Keyboard shortcuts, as I said above. I think a great example is the simple act of shutting down a computer. With both Windows and Linux, it typically takes THREE mouse clicks to shut down, each with a fair amount of precision (not exact) to click the Menu button, then the Power icon, then to choose Shutdown (or Restart, Logoff, whatever). I have a simple keyboard shortcut (CTRL-ALT-DEL) that immediately shuts down my computer. Boom, done! But shame on me if I forgot to save any open documents because any changes will be lost. Still, this is a clean and fast shutdown. I also have CTRL-ALT-R configured to reboot. These are customized shortcuts.

Want to reload a web page? By the time you can grab your mouse, I've already hit F5 and the page is reloading. Want your browser to go full screen? Hit F11. Hit F11 again to bring it back to the previous window size. Web fonts too small? Keep hitting CTRL and "+" key to make bigger, then CTRL and "-" key to make smaller, or CTRL and "0" (zero) to make it the standard size again. These are standard shortcuts that work on any browser I've ever used. There are buttons to click or menus you can open with a mouse to do these things, but it will take you longer.

When you click on the File menu on any program, look at the keyboard shortcuts that it will show you there. On all of the menus: File, Edit, View, etc. There are certainly many uses for a mouse, but speed is not its strong point. Check out @Nelson Muntz's links, and I'm sure you'll find a lot of very helpful info. Keyboard shortcuts make computing much easier, and faster.
 
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questioneverything

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punching keys on a keyboard is no different than multiple mouse clicks except that there are many more of them if you have to open a terminal window and type in a command of any kind. If you want the people who are producing the best apps to create linux versions, then you are going to HAVE to increase market share, and the average joe is just not interested in programming a bunch of shortcut keys. He's just NOT. So, with the addiction to the terminal window a reality, I see no prospect of ever getting Melodyne or Wavelab or any other essential audio tool in a linux version.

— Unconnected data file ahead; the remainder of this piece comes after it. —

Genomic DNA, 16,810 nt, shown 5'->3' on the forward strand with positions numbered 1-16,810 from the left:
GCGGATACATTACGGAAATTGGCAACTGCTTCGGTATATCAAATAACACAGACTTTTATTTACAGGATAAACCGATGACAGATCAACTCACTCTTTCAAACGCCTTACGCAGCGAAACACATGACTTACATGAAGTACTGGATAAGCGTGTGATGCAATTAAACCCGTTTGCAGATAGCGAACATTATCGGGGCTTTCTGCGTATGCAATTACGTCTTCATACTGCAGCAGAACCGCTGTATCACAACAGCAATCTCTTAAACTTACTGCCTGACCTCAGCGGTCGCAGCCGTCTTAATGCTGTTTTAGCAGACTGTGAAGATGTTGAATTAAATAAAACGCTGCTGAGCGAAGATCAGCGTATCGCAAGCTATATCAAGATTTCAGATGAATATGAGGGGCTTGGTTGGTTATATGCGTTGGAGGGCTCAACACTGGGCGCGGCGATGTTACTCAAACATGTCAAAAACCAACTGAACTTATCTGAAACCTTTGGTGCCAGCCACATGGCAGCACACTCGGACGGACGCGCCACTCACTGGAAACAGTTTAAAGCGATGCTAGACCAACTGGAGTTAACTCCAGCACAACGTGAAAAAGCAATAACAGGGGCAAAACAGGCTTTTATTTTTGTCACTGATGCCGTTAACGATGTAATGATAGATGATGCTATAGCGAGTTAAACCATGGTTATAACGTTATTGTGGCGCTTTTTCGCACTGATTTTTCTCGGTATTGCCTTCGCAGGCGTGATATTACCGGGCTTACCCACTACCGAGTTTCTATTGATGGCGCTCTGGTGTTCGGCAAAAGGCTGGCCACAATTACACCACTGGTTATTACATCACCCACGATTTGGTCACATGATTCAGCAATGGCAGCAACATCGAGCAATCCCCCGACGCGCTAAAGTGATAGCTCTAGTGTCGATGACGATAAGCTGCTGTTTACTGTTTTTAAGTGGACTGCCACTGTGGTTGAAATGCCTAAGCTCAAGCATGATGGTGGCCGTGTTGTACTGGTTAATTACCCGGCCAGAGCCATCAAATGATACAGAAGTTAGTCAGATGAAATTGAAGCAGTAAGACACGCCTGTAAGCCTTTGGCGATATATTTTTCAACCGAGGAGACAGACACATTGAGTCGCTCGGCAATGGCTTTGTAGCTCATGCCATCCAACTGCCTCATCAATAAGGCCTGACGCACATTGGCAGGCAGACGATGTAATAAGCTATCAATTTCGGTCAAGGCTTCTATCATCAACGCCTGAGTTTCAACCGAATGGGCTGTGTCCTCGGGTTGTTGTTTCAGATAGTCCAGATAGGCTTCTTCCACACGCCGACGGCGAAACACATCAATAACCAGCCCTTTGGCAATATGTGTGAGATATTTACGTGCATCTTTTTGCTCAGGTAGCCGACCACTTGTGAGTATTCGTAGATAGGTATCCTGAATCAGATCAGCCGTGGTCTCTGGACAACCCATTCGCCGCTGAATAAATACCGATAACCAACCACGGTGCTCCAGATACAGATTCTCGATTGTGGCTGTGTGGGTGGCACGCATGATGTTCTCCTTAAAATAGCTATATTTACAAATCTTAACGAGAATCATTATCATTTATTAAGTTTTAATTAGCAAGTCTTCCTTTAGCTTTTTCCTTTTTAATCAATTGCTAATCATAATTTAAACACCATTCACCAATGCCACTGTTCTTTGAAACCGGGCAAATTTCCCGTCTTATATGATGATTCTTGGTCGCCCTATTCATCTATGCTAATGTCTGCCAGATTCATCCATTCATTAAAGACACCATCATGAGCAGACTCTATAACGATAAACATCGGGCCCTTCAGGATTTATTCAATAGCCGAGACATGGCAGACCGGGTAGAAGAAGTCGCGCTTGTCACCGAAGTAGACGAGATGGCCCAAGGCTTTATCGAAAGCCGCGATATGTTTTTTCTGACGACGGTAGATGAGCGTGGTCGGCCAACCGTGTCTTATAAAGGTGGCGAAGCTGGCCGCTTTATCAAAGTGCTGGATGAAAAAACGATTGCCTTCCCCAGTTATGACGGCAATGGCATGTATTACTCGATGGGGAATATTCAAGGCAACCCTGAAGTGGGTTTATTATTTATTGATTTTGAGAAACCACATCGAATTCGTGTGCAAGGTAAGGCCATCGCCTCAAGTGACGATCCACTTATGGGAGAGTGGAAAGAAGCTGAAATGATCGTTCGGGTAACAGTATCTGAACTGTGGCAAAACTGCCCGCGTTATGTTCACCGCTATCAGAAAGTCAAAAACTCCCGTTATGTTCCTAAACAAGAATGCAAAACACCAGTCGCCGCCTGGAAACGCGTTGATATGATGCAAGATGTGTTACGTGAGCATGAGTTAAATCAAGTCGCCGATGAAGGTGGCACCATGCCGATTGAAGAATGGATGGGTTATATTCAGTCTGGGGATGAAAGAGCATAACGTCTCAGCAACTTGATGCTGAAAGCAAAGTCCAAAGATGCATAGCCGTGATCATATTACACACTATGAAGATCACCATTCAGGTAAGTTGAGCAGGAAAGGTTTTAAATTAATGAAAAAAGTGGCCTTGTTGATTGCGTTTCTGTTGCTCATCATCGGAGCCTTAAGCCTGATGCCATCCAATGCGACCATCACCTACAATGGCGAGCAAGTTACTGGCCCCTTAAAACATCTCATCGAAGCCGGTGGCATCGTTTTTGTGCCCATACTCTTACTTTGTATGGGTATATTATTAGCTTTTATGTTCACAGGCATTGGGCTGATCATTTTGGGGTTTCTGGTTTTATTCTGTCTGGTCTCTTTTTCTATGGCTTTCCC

KGIII

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I should point out that not all of us care. I don't actually care if Linux increases market share. I don't care if it's adopted by the masses as a desktop environment. I don't use Linux because of any philosophical reasons. I'm not a zealot, nor do I care what someone else uses as their OS of choice.

It lets me accomplish everything I want to do, usually in a straightforward and easy manner. I use Linux because it just works for me. I do not care one iota if Average Joe wants to use Linux. Average Joe shouldn't be afraid of learning new things. If Average Joe isn't going to learn new things, that's his fault.

I also do not care if the latest trendy apps come to Linux. I care that I control my devices and decide what I need. I don't even care if it's open source. I use proprietary applications all the time. Heck, the very software running this forum is proprietary software. It's not even free as in beer.

If Linux doesn't suit your needs, you can either change it or use a different operating system. That there is freedom. Linux fills all my personal computational needs - including driving my cell phone.

Also, there are a ton of music editing applications for Linux. I cover a different song nearly every week, all the instruments, and do the vast majority of the work in Audacity.
 

questioneverything

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I run a recording studio. Customers expect you to have high end pitch correction apps like Melodyne and many want to see pro tools. It would not hurt the terminal window functionality of your machine to have it also be more GUI capable. If you want to continue to have Microsoft control all the BEST software makers, just continue to have that attitude.